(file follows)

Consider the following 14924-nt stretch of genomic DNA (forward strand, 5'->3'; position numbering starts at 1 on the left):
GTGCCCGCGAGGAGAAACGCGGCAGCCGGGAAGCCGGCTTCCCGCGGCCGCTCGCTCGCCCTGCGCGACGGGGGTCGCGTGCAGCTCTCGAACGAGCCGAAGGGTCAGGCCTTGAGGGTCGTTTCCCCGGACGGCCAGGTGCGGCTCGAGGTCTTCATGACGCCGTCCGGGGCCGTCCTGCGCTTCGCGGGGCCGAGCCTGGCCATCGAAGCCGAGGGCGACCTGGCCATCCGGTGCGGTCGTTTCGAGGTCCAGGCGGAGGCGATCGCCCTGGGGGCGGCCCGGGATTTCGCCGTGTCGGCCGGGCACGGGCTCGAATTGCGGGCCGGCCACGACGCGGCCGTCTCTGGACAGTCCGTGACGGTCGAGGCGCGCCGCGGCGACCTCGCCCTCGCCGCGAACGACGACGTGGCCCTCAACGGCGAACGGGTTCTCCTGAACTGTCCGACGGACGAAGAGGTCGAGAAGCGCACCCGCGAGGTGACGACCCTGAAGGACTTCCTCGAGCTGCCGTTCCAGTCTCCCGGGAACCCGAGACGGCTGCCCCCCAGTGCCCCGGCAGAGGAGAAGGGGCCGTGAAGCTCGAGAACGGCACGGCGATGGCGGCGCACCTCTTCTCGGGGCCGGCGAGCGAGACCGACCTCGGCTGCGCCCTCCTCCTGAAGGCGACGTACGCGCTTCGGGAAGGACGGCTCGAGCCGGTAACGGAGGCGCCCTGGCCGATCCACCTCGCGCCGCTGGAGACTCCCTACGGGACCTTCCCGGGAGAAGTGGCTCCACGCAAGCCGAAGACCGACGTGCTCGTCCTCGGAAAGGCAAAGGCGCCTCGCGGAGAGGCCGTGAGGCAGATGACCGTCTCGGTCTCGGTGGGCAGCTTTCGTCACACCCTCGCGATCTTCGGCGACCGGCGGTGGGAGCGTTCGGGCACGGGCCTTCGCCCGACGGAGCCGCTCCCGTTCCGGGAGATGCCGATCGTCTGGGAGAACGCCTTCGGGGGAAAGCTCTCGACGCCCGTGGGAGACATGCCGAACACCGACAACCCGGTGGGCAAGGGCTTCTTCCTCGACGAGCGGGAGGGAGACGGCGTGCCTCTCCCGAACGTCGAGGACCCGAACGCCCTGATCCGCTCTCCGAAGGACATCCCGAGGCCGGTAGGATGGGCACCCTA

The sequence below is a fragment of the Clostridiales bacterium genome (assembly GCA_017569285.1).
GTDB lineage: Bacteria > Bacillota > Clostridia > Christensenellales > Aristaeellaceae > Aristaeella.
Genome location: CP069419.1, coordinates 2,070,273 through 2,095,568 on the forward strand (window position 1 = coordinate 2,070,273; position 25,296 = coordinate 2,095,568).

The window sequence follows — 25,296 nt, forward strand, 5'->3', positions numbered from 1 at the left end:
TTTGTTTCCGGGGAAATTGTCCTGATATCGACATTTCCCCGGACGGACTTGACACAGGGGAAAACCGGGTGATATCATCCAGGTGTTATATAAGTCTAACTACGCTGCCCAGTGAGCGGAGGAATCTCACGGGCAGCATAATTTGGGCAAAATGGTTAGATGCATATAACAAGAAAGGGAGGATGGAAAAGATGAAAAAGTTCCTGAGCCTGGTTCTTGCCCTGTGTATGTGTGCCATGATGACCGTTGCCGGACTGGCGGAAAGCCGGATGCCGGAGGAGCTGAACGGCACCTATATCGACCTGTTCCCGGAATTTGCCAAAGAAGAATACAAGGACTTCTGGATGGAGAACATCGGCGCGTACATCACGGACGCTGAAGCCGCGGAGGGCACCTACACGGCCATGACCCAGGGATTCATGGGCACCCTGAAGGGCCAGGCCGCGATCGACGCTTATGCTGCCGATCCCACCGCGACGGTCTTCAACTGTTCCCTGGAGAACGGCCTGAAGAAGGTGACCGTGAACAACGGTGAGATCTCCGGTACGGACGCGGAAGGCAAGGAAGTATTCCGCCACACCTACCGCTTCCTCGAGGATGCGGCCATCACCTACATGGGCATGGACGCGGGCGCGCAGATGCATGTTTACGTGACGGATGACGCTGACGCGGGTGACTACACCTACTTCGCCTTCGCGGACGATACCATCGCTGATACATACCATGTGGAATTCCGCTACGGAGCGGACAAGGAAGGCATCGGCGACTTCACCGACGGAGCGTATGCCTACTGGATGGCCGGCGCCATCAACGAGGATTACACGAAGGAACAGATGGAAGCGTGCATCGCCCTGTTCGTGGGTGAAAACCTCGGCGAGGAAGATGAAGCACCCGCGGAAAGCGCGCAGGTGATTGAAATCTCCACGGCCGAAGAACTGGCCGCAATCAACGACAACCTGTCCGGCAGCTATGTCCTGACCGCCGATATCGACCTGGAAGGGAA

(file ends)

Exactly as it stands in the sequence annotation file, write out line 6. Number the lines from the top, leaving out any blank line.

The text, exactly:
The window sequence follows — 25,296 nt, forward strand, 5'->3', positions numbered from 1 at the left end: